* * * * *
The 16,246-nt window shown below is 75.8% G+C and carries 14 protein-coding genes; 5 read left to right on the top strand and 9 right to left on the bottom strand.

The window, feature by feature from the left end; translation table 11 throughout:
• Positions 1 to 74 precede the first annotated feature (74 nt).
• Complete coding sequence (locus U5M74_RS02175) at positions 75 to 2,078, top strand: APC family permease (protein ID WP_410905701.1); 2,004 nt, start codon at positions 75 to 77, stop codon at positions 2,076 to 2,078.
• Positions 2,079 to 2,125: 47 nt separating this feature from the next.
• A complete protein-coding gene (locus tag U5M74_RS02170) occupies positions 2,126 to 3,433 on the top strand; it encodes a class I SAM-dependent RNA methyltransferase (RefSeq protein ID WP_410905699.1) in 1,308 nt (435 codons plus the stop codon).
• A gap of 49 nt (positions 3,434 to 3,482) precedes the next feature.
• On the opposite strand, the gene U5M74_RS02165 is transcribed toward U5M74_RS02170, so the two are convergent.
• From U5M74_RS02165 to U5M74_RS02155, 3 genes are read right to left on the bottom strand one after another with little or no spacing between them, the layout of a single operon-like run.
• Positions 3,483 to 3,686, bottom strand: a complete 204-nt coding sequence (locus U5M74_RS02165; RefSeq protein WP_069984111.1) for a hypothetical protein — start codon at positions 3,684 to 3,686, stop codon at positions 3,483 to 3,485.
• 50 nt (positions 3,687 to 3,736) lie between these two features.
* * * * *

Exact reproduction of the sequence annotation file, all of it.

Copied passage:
The 16,246-nt window shown below is 75.8% G+C and carries 14 protein-coding genes; 5 read left to right on the top strand and 9 right to left on the bottom strand.

The window, feature by feature from the left end; translation table 11 throughout:
• Positions 1 to 74 precede the first annotated feature (74 nt).
• Complete coding sequence (locus U5M74_RS02175) at positions 75 to 2,078, top strand: APC family permease (protein ID WP_410905701.1); 2,004 nt, start codon at positions 75 to 77, stop codon at positions 2,076 to 2,078.
• Positions 2,079 to 2,125: 47 nt separating this feature from the next.
• A complete protein-coding gene (locus tag U5M74_RS02170) occupies positions 2,126 to 3,433 on the top strand; it encodes a class I SAM-dependent RNA methyltransferase (RefSeq protein ID WP_410905699.1) in 1,308 nt (435 codons plus the stop codon).
• A gap of 49 nt (positions 3,434 to 3,482) precedes the next feature.
• On the opposite strand, the gene U5M74_RS02165 is transcribed toward U5M74_RS02170, so the two are convergent.
• From U5M74_RS02165 to U5M74_RS02155, 3 genes are read right to left on the bottom strand one after another with little or no spacing between them, the layout of a single operon-like run.
• Positions 3,483 to 3,686, bottom strand: a complete 204-nt coding sequence (locus U5M74_RS02165; RefSeq protein WP_069984111.1) for a hypothetical protein — start codon at positions 3,684 to 3,686, stop codon at positions 3,483 to 3,485.
• 50 nt (positions 3,687 to 3,736) lie between these two features.